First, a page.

Expect the Unexpected

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Archive for the month “January, 2016”

Happy 95th Birthday Carol Channing!

Carol Channing and her late husband Harry Kullijian at the 2011 Tribeca Film Festival. — Patricia Gay photo

Carol Channing and her late husband Harry Kullijian at the 2011 Tribeca Film Festival. — Patricia Gay photo

Well hello, Carol, I’m so glad you are celebrating your 95th birthday today!

Carol Channing immortalized at Sardi's

Carol Channing immortalized at Sardi’s

I am forever grateful to you for bringing your own special brand of humor and joy to the theater. I will never forget as a little kid listening to my mom’s original Broadway cast recording of Hello, Dolly! I knew then and there I would forever be a Broadway musical and Carol Channing fan.

Singing to the record, (yes kids, we had vinyl records back then) I particularly liked how Carol sang So Long Dearie, with the drawn out opening notes. I sang this song many times when I was leaving a place, a job, or something else unpleasant.
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No Knead Brioche, Ooh La La

If I can make Brioche, you can too!

If I can make Brioche, you can too!

After failing miserably at making Jim Lahey’s No Knead Bread (The bottom was burned and the bread came out partially raw), I was reluctant to tackle No Knead-anything ever again.

But just saying I’ll never do something ever again, means I probably will do it again. So when I came across a good sounding recipe and accompanying video for No Knead Brioche, that light, slightly sweet, French favorite, I thought I would give it a whirl.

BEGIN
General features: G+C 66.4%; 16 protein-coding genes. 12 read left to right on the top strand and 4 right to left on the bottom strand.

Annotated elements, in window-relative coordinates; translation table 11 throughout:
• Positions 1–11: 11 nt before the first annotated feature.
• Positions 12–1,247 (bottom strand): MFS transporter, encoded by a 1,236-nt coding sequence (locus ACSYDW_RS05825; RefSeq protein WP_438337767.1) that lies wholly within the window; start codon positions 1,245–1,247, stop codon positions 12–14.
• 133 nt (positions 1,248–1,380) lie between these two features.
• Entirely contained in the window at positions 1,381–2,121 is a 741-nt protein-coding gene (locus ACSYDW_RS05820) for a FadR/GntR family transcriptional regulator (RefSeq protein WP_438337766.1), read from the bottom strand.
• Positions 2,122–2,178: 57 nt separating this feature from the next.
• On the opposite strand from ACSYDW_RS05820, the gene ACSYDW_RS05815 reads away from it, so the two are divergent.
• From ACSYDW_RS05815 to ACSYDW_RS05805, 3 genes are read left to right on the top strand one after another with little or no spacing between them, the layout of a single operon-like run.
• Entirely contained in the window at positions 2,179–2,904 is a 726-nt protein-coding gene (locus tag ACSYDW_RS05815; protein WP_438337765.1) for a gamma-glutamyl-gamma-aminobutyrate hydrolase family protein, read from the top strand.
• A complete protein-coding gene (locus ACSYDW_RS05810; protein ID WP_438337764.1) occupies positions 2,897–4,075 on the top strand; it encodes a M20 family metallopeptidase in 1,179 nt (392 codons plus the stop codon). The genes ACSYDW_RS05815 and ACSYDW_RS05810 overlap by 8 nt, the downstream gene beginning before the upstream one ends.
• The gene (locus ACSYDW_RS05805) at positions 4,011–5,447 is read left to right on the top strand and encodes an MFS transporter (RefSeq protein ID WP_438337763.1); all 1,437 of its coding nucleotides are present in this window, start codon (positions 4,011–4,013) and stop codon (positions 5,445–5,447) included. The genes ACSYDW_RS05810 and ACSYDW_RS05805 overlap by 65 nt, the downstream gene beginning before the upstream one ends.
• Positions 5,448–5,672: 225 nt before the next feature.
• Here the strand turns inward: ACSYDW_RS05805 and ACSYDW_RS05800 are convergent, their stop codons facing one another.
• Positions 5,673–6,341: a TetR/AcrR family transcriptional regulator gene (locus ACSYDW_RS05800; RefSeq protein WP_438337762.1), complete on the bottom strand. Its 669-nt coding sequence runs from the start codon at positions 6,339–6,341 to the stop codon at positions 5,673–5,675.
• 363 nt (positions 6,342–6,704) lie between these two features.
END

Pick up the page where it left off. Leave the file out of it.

This recipe is wonderful. It makes one loaf of delicious Brioche, which is great on its own, or warmed/toasted with a bit of butter and jam. It also makes silken French Toast, and I think would be fabulous for bread pudding.

Traditional Brioche requires kneading and can be tricky. No Knead Brioche isn’t tricky at all. But it does require one important thing  — time. The dough needs to rest at least 24 hours in the fridge. (You can go several days and it’s fine). Plus, before you bake it, it will need a few hours at room temp to proof. (It does NOT double in height during the room temp rise, so don’t panic like I did thinking I blew it again.)

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Two hearty soups from one recipe

Homemade Beef Stew and French Onion Soup can share the same base, making two hearty but vastly different soups.

Homemade Beef Stew and French Onion Soup can share the same basic broth, making two hearty but vastly different soups.